In order to understand the way Japanese Inc. works you would have to study
the gears and lubricant of the system. You would have to be in the system
for a long time. Even people who are Japanese by birth and grow up in other
cultures but do not grow up in Japan can have a hard time fitting in. It's
not something as shallow as the color of your skin (like in some parts of
the US); it's much deeper than that.
The complexities of the language and social beings in this California-sized
country are linked up tighter than Hillary's lips at the high school reunion
In order to understand this better I will explore a metaphor I heard one JET
use to describe this phenomena we call Japan Inc.
((As with all generalizations-and this is one-this means it's my take on
this day in my life based on my experiences up to this point. Watching the
American and Japanese press nowadays, I think there are too many people out
there that think everything everyone says is a permanent state of whatever.
My tiny porous gray matter rattles around in here and once in a while two
wires spark together and on that lucky occasion I have to write it down
before it drops back into the soup. Grab a spoon or hit delete.))
OK, let's examine three culture's greetings to compare the difference here:
Italian, American and Japanese. The Italians greet each other by hugging
and a kiss on the cheeks. Hardy back or shoulder-slaps accompany loud
greetings of how they missed each other and how they feel about being back
together. It consummates with an invitation to eat together. Breaking bread
together is important in almost all cultures I have seen.
Americans greet each other by a handshake. I know there are hugs, but for
the most part the standard greeting is a brisk hand shake, look 'em in the
eye, and a hardy "how ya doing Bob/Nick/Ted/Jimbo?" "Gee, swell
Ron/Howard/Dirk/Rick. How's the kids?" And on and one until one passes
out or someone gets a "critical" phone call or has an "appointment."
Oddly, it is the cramped life-style Japanese that use the most space when
greeting. I have a kitchen so small you merely have to face the other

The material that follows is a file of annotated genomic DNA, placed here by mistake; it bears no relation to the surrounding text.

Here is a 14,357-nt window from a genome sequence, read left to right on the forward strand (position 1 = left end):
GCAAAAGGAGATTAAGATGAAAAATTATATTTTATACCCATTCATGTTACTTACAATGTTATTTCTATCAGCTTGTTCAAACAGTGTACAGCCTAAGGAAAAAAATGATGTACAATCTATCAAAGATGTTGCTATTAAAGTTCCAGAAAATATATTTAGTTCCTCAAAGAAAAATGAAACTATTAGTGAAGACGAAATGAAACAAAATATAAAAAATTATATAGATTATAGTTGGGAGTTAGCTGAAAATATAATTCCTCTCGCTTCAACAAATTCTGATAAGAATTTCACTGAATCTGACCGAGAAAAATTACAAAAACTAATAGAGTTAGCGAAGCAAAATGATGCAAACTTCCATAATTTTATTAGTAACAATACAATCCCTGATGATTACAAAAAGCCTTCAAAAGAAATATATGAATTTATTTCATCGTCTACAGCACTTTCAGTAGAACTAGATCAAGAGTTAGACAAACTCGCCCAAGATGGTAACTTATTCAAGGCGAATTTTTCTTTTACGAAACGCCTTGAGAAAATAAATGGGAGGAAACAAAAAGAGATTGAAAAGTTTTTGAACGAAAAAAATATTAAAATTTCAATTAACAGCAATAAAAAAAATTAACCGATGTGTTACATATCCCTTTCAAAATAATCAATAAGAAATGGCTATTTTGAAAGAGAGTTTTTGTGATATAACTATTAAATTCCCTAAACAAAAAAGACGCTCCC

direction to be in the living room, yet the cultural greeting here is a
four-foot gap, no eye contact, and a polite bow. If you say something it's
"Hajimemashite" or "Dooze Yooroshiku." The first means, "This is the first
time" and the other means "Nice to meet you, I am honored, pleased, please
be kind to me and you look great in those shoes." Or something like that.
When translating Japanese I am not translating per say, I'm explaining
meaning, since the culture is so radically different ideas and concepts
represented by words do not corresponding words or concepts.
((To the Inuit of the far north there are many words for snow. Some snow is
good for travel; some types of snow are good for hunting, walking, fishing,
weather indicators or seasonal trends. In Arabic and some other
middle-eastern languages there are several words for sand. Some is good for
travel, for weather, for wind, for trends, for water detection, etc. The
translation would be "snow" or "sand". The explanation would be a paragraph.
We have to understand that we actually THINK different, not only talk
Ok, so you've said hello. What does this mean Jim? And why are telling me?
This greeting is the key to what is going on here.
Imagine an iceberg. Encarta says they may be as much as 90% bigger under
the surface as they are above. It hides the bulk of it's mass under the
surface. This is much like our personalities and interaction with others.